The Hazard Communication Standard (OSHA 29 CFR 1910.1200) is also known as the “Right to Know” standard.
Five stages of a HazCom Program:
- Safety Data Sheets (SDSs)
- Labeling and Marking Systems
- Employee Training
- Written Plan
- Chemical Inventory List
Middlebury College’s Hazard Communication Program
OSHA has modified the HazCom standard to comply with the Globally Harmonized System (GHS). GHS is an international approach to hazard communication, providing agreed criteria for classification of chemical hazards, and a standardized approach to label elements and safety data sheets.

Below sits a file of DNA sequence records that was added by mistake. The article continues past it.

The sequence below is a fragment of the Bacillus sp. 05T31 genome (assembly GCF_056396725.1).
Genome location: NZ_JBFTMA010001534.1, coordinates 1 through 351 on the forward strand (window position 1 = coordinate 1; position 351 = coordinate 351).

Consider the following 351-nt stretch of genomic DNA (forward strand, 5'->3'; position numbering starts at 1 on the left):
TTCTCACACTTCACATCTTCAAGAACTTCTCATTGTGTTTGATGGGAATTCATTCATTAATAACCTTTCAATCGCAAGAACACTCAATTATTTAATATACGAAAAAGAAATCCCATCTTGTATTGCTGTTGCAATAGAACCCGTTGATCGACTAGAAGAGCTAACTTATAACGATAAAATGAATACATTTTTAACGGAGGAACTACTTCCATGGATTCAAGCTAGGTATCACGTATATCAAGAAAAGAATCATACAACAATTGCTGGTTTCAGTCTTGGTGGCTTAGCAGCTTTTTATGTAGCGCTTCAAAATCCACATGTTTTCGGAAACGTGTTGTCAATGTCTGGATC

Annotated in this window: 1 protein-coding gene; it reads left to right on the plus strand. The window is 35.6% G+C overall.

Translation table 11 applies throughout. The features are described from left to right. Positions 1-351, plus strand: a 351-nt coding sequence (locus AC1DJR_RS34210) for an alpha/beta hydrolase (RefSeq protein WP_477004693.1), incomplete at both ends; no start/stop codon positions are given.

Three Major Areas of Change
Hazard classification: Definitions of hazard have been changed to provide specific criteria for classification of health and physical hazards, as well as classification of mixtures
Labels: Chemical manufacturers and importers will be required to provide a label that includes a harmonized signal word, pictogram, and hazard statement for each hazard class and category
Safety Data Sheets: No longer will be called Material Safety Data Sheets and will now have a specified 16-section format